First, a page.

Freeze Mage is great but clunky


The deck is one of the new stellar forces to reckon with. However, there is a reason why Medivh mage appeared as the new approach. Freeze Mage would often lose to itself and suffer from awkward draws against Hunter or Rogue, or Murloc Paladin for that matter. Medivh Mage lacks in ways to deal with massive boards, but it has flexibility, can adapt to the situation, and can also get on board early and stem the bleeding before it gets out of hand and you fall too far behind. Freeze Mage’s matchup against Quest Warrior is not even that good, it is rather fair.


At tournaments Freeze Mage is probably better, since then you have more information. But the shake ups on Ladder each week can easily translate into Cups, if most people catch up with the shifts. And they probably will, considering the sheer amounts of data and coverage on the web. Hence, adaptive powers might be indeed needed for Mages as well, just to hedge against the massive variety.


Control Dragon Priest is great value


Dragon Priest are catching more momentum at the moment compared to other versions. Probably based on the “safe” nature of the deck. Non-Dragon Control is probably something I favor more, but proactiveness and better board is a nice bonus with Dragons. It makes Hunter and Rogue, and Murlocs a bit more manageable I suppose.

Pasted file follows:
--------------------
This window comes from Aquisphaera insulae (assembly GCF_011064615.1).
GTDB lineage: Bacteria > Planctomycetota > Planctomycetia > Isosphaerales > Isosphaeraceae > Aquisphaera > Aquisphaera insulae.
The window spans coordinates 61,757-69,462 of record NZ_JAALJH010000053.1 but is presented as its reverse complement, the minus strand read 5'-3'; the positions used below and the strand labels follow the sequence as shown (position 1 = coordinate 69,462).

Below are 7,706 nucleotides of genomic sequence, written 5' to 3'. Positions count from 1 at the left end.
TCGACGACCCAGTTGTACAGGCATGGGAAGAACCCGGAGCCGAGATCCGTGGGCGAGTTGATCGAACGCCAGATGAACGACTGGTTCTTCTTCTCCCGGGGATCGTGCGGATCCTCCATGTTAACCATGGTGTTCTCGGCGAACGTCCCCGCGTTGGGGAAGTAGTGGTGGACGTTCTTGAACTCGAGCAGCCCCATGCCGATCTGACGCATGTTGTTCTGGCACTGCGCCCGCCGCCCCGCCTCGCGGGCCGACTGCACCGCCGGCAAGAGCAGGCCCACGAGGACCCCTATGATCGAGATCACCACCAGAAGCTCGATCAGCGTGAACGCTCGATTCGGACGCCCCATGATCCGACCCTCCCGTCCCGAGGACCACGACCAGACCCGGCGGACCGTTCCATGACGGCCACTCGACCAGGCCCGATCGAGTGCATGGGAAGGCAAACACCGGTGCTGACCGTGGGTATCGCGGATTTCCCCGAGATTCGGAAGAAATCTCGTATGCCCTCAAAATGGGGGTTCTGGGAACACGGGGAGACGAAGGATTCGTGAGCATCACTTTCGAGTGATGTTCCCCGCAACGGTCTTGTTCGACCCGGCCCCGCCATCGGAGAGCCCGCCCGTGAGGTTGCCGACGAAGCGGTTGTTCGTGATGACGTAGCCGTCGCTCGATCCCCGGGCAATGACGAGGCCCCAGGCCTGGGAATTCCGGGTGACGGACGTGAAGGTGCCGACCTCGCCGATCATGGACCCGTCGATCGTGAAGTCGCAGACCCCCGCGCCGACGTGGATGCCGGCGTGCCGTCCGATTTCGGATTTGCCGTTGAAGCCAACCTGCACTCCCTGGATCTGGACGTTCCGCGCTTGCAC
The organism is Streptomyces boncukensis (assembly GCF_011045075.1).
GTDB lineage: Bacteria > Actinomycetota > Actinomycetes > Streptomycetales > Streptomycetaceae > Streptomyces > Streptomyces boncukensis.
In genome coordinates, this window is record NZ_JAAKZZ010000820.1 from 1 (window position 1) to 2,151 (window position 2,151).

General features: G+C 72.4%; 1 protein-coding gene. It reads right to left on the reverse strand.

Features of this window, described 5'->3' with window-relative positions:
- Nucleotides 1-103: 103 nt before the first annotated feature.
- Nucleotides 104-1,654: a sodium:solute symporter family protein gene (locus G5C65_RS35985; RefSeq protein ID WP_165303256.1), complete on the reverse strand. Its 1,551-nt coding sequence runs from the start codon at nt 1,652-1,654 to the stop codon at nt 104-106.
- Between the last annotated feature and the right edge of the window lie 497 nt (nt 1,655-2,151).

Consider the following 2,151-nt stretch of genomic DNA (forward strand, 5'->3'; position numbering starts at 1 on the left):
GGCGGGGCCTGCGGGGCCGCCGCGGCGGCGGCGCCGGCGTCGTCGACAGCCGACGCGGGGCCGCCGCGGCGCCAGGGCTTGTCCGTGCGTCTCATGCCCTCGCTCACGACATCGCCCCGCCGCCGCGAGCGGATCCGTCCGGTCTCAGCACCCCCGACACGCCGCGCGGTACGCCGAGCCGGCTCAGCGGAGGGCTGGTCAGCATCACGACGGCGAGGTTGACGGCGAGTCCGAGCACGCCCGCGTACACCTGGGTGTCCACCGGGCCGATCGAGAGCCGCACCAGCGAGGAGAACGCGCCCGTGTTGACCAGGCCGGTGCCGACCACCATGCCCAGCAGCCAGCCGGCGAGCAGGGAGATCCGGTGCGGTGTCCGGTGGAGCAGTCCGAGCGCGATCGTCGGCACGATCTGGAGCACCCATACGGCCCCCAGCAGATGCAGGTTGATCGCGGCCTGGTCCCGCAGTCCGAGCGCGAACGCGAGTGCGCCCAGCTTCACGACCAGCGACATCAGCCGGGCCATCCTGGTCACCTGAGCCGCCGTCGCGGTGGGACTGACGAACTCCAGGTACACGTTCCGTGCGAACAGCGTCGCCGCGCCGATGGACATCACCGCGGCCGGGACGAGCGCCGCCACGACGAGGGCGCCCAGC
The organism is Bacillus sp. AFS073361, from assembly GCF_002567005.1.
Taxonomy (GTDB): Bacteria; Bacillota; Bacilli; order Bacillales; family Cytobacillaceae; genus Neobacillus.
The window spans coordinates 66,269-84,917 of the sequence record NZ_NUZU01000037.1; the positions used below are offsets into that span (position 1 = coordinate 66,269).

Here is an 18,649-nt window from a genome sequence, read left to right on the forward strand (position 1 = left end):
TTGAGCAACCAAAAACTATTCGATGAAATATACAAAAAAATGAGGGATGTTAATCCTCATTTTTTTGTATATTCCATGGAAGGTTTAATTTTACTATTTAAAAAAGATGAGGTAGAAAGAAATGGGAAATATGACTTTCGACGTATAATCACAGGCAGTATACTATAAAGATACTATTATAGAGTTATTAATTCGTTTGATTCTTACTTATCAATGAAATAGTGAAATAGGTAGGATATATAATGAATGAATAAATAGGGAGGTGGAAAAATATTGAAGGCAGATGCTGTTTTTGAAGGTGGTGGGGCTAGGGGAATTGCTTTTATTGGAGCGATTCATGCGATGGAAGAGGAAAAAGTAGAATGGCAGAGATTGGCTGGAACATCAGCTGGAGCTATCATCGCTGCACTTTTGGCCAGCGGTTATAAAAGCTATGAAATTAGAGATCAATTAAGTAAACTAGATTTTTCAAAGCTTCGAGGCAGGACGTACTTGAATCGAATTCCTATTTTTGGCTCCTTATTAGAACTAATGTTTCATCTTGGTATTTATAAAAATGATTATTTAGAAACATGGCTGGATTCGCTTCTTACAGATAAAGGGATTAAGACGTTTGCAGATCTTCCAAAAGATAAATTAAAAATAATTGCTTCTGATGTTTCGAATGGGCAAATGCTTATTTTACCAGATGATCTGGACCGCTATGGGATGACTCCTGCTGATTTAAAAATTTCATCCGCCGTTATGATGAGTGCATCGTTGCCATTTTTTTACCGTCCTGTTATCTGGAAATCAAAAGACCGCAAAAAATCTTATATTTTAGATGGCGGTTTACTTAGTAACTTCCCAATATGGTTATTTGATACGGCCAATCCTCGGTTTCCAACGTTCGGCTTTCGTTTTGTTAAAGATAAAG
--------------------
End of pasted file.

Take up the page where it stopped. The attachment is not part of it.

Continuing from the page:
It’s 2 of 9 quests format
By now we can probably say that only 2 Quest out of 9, are actually worth it in terms of competitive play. Others just don’t really fit into the shells they are designed for. Quest Mage takes too much setup, in Zoo you are better off speed wize without any “cuteness”, and so on. All Quests are great entertainment and fun value, though.   


Knowledge is power


If you know what decks are actually the best ones and you know what is inside them, you can even build your own deck, use any class, use any acrhtype. Teching is a mastery that comes to the most active players. Opportunities in this Standard format are very vast,


Paper, Scissors, Rock


Elemental Shaman is very polarized. It beats aggro, but that’s pretty much it. Quest Warrior is soft to Rogue, and some value control decks. Rogue is soft to a few aggro decks. Value control decks are just dicy, meaning that remind you why you love and hate this game. Token Druid is soft to control decks. And then there is slow and Murloc Paladins. Those are strange. They do not necessarily have bad matchups and can adapt a bit, but sometimes they lack power or flexibility.      


Tournament versus Ladder